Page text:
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You may not have heard of on-demand high-end car service Cabify, but since 2011 the Spanish startup has quietly been building out its presence in Spain and Latin America — as a competitor to Uber.

Today Cabify has closed an $8 million Series A, led by Seaya Ventures, to bolster its growth in LatAm — a region where it says it’s seeing a monthly growth rate of around 50%. It’s not, however, currently disclosing data on Cabify users or drivers. It will say it’s had more than 100,000 downloads of its apps globally since launch (more than 35,000 of which are in Spain).

Cabify’s apps allow users to order a chauffeur-driven car for immediate use or advanced booking, with payments taken via credit card or PayPal. The journey priced is fixed at the time of the booking, and vehicle types on offer to users include Executive (Mercedes Class E or Audi A6), Luxury (Mercedes  Class S) and Group (Mercedes Viano minivans).

The startup previously raised a $4 million seed round from Belgian fund Emerge, and Angel investors sourced via AngelList. A series of unnamed Latin American investors also participated in its Series A round.

Cabify currently operates in Madrid, Barcelona, A Coruña, Malaga, Bilbao and Vitoria in Spain; and Lima, Santiago de Chile and Mexico City in LatAm. Spain is its biggest market but growth for the startup is accelerating fastest in LatAm.

As with Uber, Cabify’s focus is on providing an on-demand car service that offers a better class of vehicle than a typical taxi, so although it competes with the likes of MyTaxi and Hailo in Spain it’s proposition is more premium. In Europe, Cabify charges a minimum price per journey of €10.

In LatAm, Cabify co-founder Juan de Antonio says it competes with the likes of Easy Taxi, SaferTaxi and Uber. The latter has launched in six cities in the region (namely: Bogota, Mexico City, Cali, Panama City, Lima and Santiago).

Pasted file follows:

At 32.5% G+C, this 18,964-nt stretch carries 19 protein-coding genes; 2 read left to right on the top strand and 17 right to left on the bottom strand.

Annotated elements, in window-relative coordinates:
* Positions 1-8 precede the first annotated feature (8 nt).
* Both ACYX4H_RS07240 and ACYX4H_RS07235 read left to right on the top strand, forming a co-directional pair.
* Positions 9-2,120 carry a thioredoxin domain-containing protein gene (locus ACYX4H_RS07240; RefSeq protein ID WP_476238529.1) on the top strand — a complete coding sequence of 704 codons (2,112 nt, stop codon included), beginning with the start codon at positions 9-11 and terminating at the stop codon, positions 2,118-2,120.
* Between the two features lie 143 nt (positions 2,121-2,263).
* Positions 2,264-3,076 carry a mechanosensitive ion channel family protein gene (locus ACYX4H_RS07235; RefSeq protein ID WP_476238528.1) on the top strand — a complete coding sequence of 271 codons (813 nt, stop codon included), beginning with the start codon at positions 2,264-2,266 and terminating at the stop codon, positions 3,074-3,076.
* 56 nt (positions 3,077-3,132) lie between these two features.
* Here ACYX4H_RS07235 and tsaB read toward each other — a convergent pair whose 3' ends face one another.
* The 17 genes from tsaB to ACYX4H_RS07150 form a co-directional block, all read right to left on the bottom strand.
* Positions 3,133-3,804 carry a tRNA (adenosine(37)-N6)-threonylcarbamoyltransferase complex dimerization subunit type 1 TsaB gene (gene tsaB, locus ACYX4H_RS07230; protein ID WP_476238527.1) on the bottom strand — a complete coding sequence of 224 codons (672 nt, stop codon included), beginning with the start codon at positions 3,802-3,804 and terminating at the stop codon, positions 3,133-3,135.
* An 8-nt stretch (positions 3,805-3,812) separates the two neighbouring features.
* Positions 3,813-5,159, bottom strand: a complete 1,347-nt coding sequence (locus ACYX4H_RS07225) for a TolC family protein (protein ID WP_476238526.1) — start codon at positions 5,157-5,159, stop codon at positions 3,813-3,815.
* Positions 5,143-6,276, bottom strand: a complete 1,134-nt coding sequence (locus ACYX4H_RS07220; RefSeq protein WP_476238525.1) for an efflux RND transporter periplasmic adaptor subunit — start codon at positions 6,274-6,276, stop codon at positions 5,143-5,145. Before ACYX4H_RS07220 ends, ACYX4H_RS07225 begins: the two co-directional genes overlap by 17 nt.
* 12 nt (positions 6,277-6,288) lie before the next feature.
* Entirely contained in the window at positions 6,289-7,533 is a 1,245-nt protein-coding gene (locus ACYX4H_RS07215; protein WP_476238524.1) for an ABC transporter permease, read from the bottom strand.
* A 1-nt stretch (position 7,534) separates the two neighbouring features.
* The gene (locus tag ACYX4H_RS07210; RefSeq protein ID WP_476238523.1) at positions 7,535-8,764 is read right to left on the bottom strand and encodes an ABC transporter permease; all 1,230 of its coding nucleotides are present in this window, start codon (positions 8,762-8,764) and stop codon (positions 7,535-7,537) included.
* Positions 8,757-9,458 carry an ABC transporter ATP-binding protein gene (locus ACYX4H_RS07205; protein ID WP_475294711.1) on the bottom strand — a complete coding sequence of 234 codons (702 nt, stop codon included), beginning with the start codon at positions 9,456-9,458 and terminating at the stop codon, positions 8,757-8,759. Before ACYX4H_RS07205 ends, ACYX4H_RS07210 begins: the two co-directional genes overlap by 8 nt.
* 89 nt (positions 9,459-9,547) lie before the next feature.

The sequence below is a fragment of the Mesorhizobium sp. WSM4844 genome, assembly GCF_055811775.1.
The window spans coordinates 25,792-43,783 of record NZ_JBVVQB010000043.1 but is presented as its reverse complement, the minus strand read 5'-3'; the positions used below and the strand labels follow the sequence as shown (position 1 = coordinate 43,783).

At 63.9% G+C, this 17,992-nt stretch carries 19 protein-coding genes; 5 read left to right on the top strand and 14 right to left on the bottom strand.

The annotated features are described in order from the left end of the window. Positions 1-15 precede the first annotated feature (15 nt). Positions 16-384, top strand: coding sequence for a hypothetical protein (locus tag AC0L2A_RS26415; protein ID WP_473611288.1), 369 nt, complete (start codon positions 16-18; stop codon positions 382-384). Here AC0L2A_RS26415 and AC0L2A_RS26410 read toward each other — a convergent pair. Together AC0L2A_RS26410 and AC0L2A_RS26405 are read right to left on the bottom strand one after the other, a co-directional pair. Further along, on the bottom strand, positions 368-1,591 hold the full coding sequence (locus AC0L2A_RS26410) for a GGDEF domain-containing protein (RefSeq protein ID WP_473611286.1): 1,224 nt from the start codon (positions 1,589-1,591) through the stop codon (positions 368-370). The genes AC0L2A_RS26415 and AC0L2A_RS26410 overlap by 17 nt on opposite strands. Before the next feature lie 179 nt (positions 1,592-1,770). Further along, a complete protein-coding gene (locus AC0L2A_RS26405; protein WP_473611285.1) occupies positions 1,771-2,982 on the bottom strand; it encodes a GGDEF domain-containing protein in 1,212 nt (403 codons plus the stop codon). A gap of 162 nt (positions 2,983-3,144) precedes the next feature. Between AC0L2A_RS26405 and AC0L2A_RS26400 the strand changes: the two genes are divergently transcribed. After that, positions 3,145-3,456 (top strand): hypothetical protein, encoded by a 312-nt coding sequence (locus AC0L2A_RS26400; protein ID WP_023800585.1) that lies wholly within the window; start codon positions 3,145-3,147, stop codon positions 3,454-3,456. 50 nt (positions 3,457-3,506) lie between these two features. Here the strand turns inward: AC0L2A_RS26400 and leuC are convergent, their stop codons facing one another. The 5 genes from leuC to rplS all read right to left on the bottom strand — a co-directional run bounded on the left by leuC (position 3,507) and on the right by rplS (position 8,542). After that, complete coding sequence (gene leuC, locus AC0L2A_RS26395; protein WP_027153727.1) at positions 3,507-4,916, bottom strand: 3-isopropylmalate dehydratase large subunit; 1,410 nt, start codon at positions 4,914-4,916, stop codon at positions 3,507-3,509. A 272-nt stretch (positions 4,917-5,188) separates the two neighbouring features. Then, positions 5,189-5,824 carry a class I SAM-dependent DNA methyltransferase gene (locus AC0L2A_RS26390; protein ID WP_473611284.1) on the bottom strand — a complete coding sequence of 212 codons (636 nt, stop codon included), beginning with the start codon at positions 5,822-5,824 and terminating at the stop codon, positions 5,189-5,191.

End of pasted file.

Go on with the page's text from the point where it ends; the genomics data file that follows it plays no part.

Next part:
Cabify plans to use its new funding to consolidate its position in its existing markets — and also expand its footprint, says de Antonio, mainly in South America. This includes hiring around 20 new employees.

“This round is mainly to consolidate our position in the markets where we are, in Spain, Mexico, Peru and Chile, and also to expand our operations to additional markets. We are mainly targeting the Latin American region, so we’ll be opening more markets there,” he told TechCrunch.

“Uber has been a late entrant to this market, so we are… competing with Uber but they are smaller,” added de Antonio, discussing the competitive landscape. “The main players in the region are SaferTaxi and Easy Taxi. Uber is not really a big player in Latin America although I guess they will start growing there.”

de Antonio said the regional opportunity in LatAm for an on-demand car service is massive when compared to markets in Europe. It’s also an easier region for startups to operate, owing to less regulation on taxi companies.

Cabify adapts its business to mesh with local transport regulations — so in some markets it has established long-term relationships and contracts with drivers, but in other regions de Antonio says that’s not necessary. It doesn’t own any of its fleet itself, though, either renting cars or using drivers who own the vehicles.

“Our biggest market is Spain but we are growing faster in Latin America,” he added. “You won’t believe the number of taxis in countries like Peru. In Madrid in Spain, for instance, there are around 17,000 taxis. And in Lima there are over 200,000 taxis — so you can get a feeling of what’s the size of the market.

“It’s also a very unregulated market, where taxis don’t even have meters. So the space we have to differentiate ourselves is much greater. That’s mainly the reason why we decided to focus our growth in Latin America. Because the taxi industry is not as standardised as it is in Europe.”

de Antonio said the main challenge for Cabify’s business now is keeping up with customer demand — or “ensuring vehicle liquidity”, as he puts it.

“The priority is to continue growing. The main challenge is having enough vehicles on the road. We’re working on that by establishing alliances with car manufacturers and financing companies,” he added.

Commenting on the funding round, Seaya Venture’s Michael Kleindl told TechCrunch: “We like the LatAm exposure of the company since this business model is ideal for this region.

“We like the Spanish heritage of the founding team and their local approach to each of the local markets. We like the fact that the company operates in a huge market.”